- The incentive for a manufacturer of drones and drone components shall be as high as 20% of the value addition made by her.
- The value addition shall be calculated as the annual sales revenue from drones and drone components (net of GST) minus the purchase cost (net of GST) of drone and drone components.
- The Government, has agreed to keep the PLI rate constant at 20% for all three years, an exceptional treatment given only to the drone industry. In PLI schemes for other sectors, the PLI rate reduces every year.
- The proposed tenure of the PLI scheme is three years starting in FY 2021-22. The PLI scheme will be extended or redrafted after studying its impact in consultation with the industry.
- The Government has agreed to fix the minimum value addition norm at 40% of net sales for drones and drone components instead of 50%, another exceptional treatment given to the drone industry. This will allow widening the number of beneficiaries.
- The PLI scheme covers a wide variety of drone components:
- Airframe, propulsion systems (engine and electric), power systems, batteries and associated components, launch and recovery systems;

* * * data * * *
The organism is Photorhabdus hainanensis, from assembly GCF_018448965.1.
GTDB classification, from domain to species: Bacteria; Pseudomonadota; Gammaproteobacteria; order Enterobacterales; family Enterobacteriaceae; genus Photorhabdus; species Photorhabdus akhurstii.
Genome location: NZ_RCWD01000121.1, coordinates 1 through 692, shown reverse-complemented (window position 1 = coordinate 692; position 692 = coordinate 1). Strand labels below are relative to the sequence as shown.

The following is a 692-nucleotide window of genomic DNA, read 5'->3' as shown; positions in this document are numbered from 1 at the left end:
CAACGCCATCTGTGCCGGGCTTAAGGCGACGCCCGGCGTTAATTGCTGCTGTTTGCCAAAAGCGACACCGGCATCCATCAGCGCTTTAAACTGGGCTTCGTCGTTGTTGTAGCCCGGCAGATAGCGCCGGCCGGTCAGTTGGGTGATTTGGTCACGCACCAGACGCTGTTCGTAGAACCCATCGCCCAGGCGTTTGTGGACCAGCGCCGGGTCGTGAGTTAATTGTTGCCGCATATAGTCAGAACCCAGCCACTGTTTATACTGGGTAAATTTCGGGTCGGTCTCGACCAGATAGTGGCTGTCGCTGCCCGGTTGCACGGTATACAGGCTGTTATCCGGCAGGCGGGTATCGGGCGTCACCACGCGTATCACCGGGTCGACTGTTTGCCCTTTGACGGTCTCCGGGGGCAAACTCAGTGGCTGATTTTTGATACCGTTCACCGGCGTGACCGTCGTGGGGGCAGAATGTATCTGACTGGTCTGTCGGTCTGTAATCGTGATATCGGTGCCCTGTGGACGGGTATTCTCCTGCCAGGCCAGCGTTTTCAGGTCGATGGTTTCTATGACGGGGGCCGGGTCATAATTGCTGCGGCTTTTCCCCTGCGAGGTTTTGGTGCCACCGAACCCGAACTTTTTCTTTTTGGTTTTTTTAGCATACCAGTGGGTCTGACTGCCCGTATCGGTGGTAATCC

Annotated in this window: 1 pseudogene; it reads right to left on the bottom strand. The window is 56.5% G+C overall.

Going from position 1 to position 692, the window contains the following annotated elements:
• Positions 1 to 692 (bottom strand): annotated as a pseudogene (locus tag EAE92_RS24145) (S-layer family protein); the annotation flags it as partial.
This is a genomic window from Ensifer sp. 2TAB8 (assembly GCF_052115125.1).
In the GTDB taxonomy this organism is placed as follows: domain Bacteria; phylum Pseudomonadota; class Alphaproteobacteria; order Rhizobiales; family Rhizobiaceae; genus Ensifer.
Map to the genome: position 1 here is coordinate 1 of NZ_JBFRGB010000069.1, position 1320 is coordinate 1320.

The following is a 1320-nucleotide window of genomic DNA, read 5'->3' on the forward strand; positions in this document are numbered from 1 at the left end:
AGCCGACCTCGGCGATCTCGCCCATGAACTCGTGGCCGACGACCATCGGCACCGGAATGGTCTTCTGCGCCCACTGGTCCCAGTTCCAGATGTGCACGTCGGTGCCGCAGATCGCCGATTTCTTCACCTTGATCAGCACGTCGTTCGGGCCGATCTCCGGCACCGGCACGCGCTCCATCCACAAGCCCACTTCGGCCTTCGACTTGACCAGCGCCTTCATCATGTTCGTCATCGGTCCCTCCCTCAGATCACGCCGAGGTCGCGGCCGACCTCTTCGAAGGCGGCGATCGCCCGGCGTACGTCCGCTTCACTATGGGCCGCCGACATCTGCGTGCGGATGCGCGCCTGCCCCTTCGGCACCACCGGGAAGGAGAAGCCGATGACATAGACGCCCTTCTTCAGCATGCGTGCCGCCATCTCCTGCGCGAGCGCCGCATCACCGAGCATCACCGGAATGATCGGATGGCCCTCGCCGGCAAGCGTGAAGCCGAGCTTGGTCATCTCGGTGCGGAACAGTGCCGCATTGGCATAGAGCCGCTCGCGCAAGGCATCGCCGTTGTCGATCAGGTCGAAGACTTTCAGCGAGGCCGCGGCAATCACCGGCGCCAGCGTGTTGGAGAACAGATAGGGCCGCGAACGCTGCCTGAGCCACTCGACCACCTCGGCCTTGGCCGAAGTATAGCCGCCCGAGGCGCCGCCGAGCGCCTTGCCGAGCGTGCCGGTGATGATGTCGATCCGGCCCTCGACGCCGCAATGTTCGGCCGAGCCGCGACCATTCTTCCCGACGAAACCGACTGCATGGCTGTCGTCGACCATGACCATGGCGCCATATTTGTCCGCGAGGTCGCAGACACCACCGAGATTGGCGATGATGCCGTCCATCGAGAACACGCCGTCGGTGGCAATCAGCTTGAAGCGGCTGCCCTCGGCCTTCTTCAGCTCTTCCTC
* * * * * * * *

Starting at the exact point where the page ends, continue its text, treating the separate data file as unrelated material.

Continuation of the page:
- Inertial Measurement Unit, Inertial Navigation System, flight control module, ground control station and associated components;
- Communications systems (radio frequency, transponders, satellite-based etc.)
- Cameras, sensors, spraying systems and related payload etc.;
- ‘Detect and Avoid’ system, emergency recovery system, trackers etc. and other components critical for safety and security.
- The list of eligible components may be expanded by the Government from time to time, as the drone technology evolves.
- The Government has agreed to widen the coverage of the incentive scheme to include developers of drone-related IT products also.
- The Government has kept the eligibility norm for MSME and startups in terms of annual sales turnover at a nominal level – INR 2 cr (for drones) and INR 50 lakhs (for drone components). This will allow widening the number of beneficiaries.
- Eligibility norm for non-MSME companies in terms of annual sales turnover has been kept at INR 4 crore (for drones) and INR 1 crore (for drone components).